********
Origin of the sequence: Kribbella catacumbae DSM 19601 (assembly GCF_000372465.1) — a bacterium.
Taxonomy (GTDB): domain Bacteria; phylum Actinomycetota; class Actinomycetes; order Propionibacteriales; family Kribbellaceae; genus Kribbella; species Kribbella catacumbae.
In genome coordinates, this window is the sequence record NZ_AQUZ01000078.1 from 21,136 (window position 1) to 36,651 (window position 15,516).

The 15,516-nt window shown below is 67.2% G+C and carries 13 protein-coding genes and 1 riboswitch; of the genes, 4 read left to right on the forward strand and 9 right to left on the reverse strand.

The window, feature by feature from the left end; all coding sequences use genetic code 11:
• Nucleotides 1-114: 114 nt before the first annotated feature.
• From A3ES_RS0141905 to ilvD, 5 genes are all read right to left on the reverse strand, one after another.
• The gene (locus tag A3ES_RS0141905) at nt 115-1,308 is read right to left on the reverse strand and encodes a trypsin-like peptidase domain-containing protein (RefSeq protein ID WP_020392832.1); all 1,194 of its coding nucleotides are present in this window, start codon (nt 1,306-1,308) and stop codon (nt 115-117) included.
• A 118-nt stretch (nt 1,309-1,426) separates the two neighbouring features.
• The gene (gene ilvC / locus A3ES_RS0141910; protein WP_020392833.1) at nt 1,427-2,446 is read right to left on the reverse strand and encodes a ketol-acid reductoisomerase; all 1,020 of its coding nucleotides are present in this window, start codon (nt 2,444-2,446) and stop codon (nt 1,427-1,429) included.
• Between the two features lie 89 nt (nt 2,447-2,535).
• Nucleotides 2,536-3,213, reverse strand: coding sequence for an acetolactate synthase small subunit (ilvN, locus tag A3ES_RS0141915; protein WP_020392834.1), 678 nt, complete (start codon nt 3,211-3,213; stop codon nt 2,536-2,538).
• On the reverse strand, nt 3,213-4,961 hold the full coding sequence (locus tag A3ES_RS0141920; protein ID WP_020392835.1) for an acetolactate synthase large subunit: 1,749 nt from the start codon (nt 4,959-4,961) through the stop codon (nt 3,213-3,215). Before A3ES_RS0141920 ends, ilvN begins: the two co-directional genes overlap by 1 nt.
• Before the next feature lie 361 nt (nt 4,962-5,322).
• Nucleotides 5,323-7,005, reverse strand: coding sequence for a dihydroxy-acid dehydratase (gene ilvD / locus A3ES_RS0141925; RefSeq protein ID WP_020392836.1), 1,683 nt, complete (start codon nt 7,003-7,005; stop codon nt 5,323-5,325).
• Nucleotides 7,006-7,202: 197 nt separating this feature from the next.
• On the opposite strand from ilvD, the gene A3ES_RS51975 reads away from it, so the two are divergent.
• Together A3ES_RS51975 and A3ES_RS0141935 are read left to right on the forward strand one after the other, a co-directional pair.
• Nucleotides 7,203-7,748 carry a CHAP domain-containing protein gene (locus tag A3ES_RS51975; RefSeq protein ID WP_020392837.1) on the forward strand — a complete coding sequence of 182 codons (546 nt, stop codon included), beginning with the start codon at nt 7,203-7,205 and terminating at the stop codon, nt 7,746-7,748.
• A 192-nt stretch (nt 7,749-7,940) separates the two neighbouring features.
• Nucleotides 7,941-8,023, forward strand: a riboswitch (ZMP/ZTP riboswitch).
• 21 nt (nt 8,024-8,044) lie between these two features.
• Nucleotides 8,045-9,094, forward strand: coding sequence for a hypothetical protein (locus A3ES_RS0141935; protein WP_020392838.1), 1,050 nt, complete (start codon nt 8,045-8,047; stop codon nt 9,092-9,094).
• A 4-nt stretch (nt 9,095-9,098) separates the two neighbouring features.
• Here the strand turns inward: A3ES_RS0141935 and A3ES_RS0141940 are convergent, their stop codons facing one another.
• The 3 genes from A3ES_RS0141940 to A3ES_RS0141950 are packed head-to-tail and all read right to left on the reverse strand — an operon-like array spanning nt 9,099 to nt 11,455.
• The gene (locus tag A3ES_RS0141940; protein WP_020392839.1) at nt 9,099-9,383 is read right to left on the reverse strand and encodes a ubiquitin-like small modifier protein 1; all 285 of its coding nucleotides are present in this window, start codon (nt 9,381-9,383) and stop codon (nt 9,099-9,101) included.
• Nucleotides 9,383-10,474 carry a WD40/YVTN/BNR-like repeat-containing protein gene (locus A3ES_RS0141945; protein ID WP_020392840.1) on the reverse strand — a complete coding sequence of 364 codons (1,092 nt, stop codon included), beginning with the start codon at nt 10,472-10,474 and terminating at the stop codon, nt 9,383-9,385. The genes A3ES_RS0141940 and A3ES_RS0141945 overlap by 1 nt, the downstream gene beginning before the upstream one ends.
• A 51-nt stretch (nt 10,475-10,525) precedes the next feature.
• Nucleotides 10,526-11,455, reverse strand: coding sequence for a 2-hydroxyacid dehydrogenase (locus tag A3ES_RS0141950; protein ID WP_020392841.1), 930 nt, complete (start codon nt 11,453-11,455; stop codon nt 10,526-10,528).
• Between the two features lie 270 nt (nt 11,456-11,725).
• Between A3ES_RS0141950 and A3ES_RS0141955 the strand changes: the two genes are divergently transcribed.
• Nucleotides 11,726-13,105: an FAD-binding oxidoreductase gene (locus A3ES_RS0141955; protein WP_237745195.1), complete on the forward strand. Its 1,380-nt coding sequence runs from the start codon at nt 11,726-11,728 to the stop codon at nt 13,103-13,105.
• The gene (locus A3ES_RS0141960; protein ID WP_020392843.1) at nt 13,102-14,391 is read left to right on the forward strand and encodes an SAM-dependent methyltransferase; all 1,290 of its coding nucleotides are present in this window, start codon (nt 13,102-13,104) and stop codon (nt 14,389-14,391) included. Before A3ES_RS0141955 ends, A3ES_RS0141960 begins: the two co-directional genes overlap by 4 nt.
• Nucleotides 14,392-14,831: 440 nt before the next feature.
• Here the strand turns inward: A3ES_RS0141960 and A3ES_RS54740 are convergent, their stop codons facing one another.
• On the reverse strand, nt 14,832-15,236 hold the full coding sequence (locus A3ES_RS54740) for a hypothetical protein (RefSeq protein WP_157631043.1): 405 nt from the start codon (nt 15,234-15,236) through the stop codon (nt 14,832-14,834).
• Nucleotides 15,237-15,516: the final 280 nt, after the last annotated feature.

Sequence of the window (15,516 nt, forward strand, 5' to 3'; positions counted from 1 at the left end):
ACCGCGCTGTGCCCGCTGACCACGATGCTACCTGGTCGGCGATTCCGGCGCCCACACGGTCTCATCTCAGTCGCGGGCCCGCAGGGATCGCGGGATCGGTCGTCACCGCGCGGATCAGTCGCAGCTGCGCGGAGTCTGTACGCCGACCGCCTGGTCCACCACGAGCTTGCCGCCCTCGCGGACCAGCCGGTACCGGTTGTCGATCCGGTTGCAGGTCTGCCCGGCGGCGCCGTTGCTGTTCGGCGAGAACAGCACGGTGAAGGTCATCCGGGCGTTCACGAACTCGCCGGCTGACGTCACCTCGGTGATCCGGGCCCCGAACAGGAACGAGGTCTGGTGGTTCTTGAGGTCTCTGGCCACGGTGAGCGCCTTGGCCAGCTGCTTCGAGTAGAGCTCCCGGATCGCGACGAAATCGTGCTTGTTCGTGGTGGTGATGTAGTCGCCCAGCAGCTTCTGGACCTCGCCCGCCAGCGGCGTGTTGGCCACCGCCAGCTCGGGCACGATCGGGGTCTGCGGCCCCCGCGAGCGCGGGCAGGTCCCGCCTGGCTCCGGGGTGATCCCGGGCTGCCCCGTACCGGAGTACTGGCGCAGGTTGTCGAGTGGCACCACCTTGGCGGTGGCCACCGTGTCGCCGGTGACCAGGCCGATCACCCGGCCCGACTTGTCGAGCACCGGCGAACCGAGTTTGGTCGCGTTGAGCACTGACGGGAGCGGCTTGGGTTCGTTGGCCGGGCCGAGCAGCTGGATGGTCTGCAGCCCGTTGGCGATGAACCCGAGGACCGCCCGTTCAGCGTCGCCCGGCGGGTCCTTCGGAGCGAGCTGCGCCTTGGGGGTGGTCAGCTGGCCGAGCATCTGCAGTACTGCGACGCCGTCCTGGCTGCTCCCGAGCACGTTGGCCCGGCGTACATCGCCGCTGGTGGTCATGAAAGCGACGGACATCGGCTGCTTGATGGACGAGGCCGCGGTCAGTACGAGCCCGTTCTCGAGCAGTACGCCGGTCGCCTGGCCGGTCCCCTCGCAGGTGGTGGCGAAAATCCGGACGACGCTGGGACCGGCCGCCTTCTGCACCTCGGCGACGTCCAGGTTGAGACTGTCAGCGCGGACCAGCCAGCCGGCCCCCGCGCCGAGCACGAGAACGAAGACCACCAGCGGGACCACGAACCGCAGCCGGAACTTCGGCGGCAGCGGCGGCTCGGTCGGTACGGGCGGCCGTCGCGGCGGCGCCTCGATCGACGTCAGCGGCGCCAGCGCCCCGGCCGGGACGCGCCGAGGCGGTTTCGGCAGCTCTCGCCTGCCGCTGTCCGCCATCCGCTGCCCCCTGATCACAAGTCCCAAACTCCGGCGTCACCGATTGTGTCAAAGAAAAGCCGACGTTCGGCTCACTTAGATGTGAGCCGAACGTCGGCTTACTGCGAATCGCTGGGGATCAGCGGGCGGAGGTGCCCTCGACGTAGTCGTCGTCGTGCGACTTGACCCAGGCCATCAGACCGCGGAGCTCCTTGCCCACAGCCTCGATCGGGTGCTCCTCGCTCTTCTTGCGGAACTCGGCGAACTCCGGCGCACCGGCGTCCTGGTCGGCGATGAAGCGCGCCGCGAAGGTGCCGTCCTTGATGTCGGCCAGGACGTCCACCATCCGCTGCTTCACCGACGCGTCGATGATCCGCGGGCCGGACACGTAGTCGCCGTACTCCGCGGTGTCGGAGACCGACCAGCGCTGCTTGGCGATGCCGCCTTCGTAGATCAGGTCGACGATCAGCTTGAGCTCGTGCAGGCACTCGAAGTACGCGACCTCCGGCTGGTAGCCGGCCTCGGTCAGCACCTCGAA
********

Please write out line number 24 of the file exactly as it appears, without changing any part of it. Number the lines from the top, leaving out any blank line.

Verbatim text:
• A 4-nt stretch (nt 9,095-9,098) separates the two neighbouring features.